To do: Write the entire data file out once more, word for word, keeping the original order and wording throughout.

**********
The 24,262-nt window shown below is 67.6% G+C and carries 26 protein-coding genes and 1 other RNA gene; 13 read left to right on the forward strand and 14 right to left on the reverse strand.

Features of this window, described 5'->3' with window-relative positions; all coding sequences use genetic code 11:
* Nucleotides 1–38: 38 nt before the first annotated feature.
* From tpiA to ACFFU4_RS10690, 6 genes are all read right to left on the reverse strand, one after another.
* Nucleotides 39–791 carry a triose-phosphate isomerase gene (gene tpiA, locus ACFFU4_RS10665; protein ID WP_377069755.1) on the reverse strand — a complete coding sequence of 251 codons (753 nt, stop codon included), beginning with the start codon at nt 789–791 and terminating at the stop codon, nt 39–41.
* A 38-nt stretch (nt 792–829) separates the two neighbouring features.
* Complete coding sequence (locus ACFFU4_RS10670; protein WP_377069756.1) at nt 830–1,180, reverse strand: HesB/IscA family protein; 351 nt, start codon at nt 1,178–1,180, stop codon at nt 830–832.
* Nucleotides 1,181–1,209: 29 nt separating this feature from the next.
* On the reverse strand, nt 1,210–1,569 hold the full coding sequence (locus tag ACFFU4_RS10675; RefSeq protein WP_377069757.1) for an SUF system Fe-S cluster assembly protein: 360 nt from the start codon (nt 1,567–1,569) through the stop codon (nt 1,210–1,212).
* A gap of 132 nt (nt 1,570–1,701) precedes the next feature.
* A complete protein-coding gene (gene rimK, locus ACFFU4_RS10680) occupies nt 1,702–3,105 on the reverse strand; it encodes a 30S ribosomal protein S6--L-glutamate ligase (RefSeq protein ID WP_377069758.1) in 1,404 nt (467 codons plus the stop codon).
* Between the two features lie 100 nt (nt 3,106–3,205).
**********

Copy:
The 24,262-nt window shown below is 67.6% G+C and carries 26 protein-coding genes and 1 other RNA gene; 13 read left to right on the forward strand and 14 right to left on the reverse strand.

Features of this window, described 5'->3' with window-relative positions; all coding sequences use genetic code 11:
* Nucleotides 1–38: 38 nt before the first annotated feature.
* From tpiA to ACFFU4_RS10690, 6 genes are all read right to left on the reverse strand, one after another.
* Nucleotides 39–791 carry a triose-phosphate isomerase gene (gene tpiA, locus ACFFU4_RS10665; protein ID WP_377069755.1) on the reverse strand — a complete coding sequence of 251 codons (753 nt, stop codon included), beginning with the start codon at nt 789–791 and terminating at the stop codon, nt 39–41.
* A 38-nt stretch (nt 792–829) separates the two neighbouring features.
* Complete coding sequence (locus ACFFU4_RS10670; protein WP_377069756.1) at nt 830–1,180, reverse strand: HesB/IscA family protein; 351 nt, start codon at nt 1,178–1,180, stop codon at nt 830–832.
* Nucleotides 1,181–1,209: 29 nt separating this feature from the next.
* On the reverse strand, nt 1,210–1,569 hold the full coding sequence (locus tag ACFFU4_RS10675; RefSeq protein WP_377069757.1) for an SUF system Fe-S cluster assembly protein: 360 nt from the start codon (nt 1,567–1,569) through the stop codon (nt 1,210–1,212).
* A gap of 132 nt (nt 1,570–1,701) precedes the next feature.
* A complete protein-coding gene (gene rimK, locus ACFFU4_RS10680) occupies nt 1,702–3,105 on the reverse strand; it encodes a 30S ribosomal protein S6--L-glutamate ligase (RefSeq protein ID WP_377069758.1) in 1,404 nt (467 codons plus the stop codon).
* Between the two features lie 100 nt (nt 3,106–3,205).